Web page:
The apprenticeships are paid programs where you are an employee of a company, but part of your work time is spent in vocational school, and the rest is spent hands-on working in your company. They usually last for three years, but can be shortened, usually dependent on your secondary education.
Self-taught (often: domain expert become programmer) is not unheard of, but it's becoming less common. Coding bootcamps are not - or at least: not yet - a mass phenomenon. I think most larger companies would have a little trouble to intergrate those into their rather conservative recruiting mindset...
Here in Nigeria, it depends on the kind of Job you are looking for. And also where.
For a programing Job, private companies might take you without a college degree, provided you can help their business.
But most government jobs demand you have a higher certification.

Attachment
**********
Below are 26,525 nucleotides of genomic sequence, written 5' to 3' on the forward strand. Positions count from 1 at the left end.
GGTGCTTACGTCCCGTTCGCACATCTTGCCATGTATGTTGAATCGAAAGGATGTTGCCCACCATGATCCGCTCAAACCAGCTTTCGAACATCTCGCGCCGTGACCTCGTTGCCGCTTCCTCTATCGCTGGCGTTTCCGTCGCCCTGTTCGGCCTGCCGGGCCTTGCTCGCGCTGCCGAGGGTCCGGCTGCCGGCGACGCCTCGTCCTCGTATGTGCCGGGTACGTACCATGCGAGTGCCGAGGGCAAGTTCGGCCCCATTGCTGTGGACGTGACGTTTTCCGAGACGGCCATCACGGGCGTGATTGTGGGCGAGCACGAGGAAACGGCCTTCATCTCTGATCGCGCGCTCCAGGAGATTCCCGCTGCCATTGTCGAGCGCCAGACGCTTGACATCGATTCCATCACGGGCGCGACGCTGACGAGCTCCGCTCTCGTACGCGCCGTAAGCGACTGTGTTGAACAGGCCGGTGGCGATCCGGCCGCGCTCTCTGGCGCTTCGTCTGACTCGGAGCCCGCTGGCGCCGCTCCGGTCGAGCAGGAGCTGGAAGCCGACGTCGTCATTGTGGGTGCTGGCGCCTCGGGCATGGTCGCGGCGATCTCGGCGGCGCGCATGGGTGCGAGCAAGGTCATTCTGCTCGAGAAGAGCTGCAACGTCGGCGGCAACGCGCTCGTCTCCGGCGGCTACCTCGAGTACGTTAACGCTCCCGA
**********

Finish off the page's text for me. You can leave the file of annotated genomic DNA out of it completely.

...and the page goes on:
Does it matter? Absolutely not. Some of the best programmers I've met (including my father, who is my #1 inspiration and mentor) have never even come near a formal education pertaining to computer science. However, for me personally, university education was absolutely necessary. It forced me to wrap my head around concepts I would otherwise have been too afraid to even go near. Again, I want to emphasize this was the case for me - obviously not everyone needs university to learn complex subjects. On the other hand, I have met programmers with no university degree that have never bothered to learn some basic programming concepts, such as OOP design or algorithm complexity. I have had a difficult time being productive and writing good code with such developers. I can't help but think they would have benefited greatly from a university degree, but I understand that is not necessarily an option for everyone. I guess the moral of the story is, it's not about whether or not you have a university degree, it's about the work you put in!